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By Jason Stipp and Jeremy Glaser | 03-28-2014 08:00 AM

The Friday Five

Not crushing on IPOs, Facebook's virtual strategy, a setback for Citi, and more.

Jason Stipp: I'm Jason Stipp for Morningstar and welcome to The Friday Five: five big stories from the market this week and Morningstar's take.

Joining me, as always, with The Friday Five is Morningstar markets editor Jeremy Glaser.

Jeremy, thanks for being here.

Jeremy Glaser: You're welcome, Jason.

Stipp: Your first big story this week: Candy Crush maker King had its IPO, and it was not seen as such a sweet deal by the market. You say this is not terribly surprising.

Glaser: If you'll excuse me, they really got crushed in the first day, losing over 15% from that IPO price.

What's happening here is that the market is recognizing--in my view, correctly--that King just doesn't have a competitive advantage or a sustainable economic moat in any way. They have this one franchise, Candy Crush, that's doing extremely well, and some other games that aren't doing quite as well, that are producing an incredible an amount of cash right now, but it's not clear that they can sustain that for any period of time.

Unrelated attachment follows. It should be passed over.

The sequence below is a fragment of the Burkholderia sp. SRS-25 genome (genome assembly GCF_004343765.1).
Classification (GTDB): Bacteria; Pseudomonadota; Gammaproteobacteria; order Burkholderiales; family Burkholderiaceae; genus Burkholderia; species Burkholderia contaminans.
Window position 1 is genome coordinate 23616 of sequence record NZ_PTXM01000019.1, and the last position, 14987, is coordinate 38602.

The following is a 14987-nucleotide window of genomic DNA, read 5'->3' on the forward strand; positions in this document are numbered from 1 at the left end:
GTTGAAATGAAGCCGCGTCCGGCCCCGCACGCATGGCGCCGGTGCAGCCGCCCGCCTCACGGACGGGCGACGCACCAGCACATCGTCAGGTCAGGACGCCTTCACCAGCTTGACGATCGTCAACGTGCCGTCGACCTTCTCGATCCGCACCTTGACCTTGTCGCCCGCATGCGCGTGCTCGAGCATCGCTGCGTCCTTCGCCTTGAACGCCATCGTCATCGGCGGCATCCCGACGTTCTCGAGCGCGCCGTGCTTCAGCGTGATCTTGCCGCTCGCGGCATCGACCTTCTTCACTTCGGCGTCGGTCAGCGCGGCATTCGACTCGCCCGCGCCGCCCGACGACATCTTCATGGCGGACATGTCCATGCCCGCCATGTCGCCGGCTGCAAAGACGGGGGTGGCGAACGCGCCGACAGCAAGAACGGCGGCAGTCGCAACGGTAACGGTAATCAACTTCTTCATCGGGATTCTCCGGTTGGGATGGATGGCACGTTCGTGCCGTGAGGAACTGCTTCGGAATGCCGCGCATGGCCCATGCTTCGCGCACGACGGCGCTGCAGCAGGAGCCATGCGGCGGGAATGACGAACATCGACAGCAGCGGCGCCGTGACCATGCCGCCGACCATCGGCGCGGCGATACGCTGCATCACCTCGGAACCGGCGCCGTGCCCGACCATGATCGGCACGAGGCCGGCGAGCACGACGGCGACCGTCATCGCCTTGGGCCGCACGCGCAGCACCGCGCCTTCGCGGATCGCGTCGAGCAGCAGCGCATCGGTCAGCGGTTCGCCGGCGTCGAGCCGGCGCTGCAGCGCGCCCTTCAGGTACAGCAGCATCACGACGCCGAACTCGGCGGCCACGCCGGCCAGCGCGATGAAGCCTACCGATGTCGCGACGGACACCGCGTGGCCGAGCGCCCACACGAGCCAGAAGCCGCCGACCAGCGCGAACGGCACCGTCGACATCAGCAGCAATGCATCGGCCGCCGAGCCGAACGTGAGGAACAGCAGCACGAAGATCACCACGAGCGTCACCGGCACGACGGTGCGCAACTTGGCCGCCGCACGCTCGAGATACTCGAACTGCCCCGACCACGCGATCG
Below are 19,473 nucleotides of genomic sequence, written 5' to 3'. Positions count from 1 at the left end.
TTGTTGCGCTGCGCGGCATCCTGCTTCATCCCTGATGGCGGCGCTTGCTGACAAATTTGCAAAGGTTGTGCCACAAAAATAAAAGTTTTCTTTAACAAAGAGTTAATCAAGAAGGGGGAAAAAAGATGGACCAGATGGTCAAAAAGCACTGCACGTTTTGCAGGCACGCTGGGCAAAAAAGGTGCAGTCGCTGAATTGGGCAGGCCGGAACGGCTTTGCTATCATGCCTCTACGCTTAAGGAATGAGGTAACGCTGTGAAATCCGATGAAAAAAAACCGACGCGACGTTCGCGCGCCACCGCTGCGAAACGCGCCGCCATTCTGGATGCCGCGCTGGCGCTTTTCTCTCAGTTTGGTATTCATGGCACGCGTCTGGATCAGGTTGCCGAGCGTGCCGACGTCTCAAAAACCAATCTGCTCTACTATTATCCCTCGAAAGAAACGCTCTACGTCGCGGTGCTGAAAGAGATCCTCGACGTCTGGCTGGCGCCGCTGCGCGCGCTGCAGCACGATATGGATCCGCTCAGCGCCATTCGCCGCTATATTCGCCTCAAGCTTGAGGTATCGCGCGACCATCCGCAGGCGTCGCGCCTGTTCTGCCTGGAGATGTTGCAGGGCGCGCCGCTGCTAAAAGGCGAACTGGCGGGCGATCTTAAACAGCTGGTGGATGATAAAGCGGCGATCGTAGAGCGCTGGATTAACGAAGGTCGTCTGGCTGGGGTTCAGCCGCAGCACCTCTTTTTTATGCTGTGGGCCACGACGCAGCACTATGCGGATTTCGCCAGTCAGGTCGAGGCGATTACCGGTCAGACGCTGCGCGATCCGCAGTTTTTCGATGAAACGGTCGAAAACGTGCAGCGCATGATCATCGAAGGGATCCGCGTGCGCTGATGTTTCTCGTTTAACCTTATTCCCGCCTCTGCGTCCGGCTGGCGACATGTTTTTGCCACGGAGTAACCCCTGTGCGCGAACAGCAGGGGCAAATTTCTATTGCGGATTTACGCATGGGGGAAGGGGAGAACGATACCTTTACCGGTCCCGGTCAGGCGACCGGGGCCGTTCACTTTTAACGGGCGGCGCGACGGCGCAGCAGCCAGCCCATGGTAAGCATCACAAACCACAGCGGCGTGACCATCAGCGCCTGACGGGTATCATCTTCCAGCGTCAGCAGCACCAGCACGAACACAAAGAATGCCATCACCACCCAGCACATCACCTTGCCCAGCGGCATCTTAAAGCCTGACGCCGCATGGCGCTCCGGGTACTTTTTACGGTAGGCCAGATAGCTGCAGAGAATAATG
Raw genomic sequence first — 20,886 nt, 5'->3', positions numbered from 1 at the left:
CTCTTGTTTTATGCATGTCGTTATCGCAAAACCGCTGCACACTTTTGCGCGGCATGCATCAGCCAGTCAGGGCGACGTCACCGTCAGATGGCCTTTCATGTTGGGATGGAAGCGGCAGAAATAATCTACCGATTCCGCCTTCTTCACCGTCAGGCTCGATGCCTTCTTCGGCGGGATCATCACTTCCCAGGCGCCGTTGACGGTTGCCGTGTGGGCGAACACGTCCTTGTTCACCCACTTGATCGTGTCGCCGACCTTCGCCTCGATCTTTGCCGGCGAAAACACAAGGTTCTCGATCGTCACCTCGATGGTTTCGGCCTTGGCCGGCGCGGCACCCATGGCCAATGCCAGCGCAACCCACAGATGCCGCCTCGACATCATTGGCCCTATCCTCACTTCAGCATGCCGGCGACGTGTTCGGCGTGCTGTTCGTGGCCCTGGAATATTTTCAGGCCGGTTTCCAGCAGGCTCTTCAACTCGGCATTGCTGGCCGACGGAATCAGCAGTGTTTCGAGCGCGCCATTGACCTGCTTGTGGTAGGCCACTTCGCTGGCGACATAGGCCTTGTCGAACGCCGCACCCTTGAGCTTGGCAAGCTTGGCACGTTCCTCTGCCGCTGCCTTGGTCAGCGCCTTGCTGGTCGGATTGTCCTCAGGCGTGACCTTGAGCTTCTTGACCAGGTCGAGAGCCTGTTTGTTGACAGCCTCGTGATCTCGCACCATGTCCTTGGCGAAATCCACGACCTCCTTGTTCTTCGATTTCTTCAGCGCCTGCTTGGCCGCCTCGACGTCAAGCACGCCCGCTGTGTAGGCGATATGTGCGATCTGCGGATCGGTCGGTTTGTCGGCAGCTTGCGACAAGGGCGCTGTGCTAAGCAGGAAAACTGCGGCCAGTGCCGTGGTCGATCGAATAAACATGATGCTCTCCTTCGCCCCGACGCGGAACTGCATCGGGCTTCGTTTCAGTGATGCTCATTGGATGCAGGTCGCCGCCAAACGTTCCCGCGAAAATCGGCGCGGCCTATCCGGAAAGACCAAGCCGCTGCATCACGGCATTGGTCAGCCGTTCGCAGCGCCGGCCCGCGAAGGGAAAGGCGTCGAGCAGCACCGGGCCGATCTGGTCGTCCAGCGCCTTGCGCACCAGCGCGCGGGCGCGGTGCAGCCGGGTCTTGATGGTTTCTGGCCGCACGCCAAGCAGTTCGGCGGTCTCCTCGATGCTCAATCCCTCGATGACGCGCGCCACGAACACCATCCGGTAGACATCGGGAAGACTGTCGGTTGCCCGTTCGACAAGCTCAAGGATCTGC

We're in the infancy of mobile gaming, and we've already seen any number of franchises become incredibly large before shrinking very, very rapidly, and there is no saying that Candy Crush isn't going to do the same thing, or that management has any kind of special expertise to use that cash to buy other games that people are going to be interested in. So the market dumped these shares pretty quickly.

The big takeaway for individuals is that maybe the IPO market isn't always the place to be investing, or a place to be looking for investing ideas. Those companies are there selling shares [in an IPO] because it's a good time for them, not because it's a good time for you. And even if it's the case that a company has a great competitive advantage, a great business that you might want to own, you're probably better off waiting for the market to give you an opportunity to buy it at a discount, to buy it at when it's being beaten down because of a bad quarter, versus buying it right at the offering, and then you could hold it from there.

Stipp: Facebook announced this week they are going to spend $2 billion on a company called Oculus, which is a virtual reality company. But why Jeremy? What's the strategy behind this acquisition?

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